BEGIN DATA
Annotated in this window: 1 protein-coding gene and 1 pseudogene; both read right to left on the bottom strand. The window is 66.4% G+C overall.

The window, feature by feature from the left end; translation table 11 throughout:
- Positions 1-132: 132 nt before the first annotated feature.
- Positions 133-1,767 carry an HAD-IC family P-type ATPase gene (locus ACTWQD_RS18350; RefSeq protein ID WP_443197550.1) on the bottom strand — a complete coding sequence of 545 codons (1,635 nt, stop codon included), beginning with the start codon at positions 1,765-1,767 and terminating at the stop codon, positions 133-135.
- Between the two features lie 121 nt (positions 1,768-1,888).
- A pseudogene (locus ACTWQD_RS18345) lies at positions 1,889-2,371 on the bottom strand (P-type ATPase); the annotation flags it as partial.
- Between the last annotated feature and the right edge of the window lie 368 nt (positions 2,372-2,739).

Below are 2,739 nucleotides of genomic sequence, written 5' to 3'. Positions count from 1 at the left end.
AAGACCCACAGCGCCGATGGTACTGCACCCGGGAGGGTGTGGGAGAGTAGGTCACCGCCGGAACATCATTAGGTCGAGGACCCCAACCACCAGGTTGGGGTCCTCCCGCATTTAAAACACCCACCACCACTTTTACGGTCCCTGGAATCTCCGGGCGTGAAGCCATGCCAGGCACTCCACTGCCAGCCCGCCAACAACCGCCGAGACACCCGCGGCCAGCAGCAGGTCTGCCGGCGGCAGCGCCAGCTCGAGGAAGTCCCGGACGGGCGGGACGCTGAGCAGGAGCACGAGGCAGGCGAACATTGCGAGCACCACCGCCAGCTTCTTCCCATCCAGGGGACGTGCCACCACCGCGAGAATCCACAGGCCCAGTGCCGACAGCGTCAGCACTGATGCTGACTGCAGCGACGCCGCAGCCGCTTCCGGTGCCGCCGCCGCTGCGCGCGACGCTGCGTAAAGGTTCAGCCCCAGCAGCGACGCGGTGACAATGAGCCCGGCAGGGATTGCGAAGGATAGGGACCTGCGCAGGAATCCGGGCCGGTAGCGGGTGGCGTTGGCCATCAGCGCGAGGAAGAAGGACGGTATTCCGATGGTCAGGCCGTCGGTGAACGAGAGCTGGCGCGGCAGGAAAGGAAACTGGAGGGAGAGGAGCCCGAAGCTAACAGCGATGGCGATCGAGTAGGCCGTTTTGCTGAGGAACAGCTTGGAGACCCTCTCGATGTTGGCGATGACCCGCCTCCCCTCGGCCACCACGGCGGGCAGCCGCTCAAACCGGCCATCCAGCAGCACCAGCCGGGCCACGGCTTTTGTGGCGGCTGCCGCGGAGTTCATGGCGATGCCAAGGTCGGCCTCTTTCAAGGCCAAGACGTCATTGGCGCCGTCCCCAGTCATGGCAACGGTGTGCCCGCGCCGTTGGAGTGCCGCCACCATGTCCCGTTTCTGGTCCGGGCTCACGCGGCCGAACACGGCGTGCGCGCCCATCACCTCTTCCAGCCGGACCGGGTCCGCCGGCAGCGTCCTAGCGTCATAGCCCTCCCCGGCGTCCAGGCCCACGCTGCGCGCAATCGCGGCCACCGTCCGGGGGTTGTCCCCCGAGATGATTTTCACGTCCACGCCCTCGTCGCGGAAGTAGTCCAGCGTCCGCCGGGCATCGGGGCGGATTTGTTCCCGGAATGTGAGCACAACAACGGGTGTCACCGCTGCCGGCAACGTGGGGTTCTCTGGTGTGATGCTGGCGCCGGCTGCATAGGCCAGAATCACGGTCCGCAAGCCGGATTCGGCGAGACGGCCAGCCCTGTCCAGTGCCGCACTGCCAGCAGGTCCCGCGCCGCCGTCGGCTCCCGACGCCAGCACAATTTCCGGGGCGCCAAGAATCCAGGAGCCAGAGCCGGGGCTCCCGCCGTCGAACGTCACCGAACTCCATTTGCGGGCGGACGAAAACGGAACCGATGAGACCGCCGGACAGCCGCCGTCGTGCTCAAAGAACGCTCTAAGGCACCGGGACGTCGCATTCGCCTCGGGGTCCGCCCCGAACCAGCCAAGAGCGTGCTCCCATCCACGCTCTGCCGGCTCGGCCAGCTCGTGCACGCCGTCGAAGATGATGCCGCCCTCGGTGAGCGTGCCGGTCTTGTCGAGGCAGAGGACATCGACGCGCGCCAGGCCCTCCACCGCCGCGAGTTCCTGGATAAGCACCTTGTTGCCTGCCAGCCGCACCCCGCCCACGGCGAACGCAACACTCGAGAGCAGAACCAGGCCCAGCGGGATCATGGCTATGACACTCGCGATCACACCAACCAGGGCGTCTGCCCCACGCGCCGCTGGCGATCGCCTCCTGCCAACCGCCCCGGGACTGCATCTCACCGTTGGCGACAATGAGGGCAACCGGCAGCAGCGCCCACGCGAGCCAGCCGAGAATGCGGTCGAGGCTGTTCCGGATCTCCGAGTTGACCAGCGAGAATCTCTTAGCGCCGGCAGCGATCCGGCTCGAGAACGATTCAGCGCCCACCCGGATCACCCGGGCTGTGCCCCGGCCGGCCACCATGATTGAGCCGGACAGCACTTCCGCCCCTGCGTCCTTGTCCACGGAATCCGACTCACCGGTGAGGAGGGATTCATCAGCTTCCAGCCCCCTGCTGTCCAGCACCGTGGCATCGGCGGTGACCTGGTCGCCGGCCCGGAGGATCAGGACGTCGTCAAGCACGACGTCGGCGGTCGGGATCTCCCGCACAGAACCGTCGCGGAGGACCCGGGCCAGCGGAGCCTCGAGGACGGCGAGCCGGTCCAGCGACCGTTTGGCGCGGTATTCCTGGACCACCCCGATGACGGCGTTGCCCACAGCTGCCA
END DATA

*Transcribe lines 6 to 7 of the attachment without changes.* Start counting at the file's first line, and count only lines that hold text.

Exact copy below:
- A pseudogene (locus ACTWQD_RS18345) lies at positions 1,889-2,371 on the bottom strand (P-type ATPase); the annotation flags it as partial.
- Between the last annotated feature and the right edge of the window lie 368 nt (positions 2,372-2,739).